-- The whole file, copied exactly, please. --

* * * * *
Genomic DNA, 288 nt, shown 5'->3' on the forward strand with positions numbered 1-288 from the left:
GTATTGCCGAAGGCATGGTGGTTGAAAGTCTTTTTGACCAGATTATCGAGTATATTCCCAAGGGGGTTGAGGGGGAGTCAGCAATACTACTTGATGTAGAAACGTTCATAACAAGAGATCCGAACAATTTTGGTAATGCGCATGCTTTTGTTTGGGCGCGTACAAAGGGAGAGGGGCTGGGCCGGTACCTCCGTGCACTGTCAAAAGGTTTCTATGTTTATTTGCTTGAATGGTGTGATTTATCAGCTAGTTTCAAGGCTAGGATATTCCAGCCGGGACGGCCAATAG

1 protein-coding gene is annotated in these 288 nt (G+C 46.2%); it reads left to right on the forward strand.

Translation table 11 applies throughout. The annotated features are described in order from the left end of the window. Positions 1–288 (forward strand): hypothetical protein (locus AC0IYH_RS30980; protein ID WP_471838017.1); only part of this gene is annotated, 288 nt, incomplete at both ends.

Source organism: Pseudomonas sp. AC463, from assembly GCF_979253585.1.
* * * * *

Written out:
Genomic DNA, 288 nt, shown 5'->3' on the forward strand with positions numbered 1-288 from the left:
GTATTGCCGAAGGCATGGTGGTTGAAAGTCTTTTTGACCAGATTATCGAGTATATTCCCAAGGGGGTTGAGGGGGAGTCAGCAATACTACTTGATGTAGAAACGTTCATAACAAGAGATCCGAACAATTTTGGTAATGCGCATGCTTTTGTTTGGGCGCGTACAAAGGGAGAGGGGCTGGGCCGGTACCTCCGTGCACTGTCAAAAGGTTTCTATGTTTATTTGCTTGAATGGTGTGATTTATCAGCTAGTTTCAAGGCTAGGATATTCCAGCCGGGACGGCCAATAG

1 protein-coding gene is annotated in these 288 nt (G+C 46.2%); it reads left to right on the forward strand.

Translation table 11 applies throughout. The annotated features are described in order from the left end of the window. Positions 1–288 (forward strand): hypothetical protein (locus AC0IYH_RS30980; protein ID WP_471838017.1); only part of this gene is annotated, 288 nt, incomplete at both ends.

Source organism: Pseudomonas sp. AC463, from assembly GCF_979253585.1.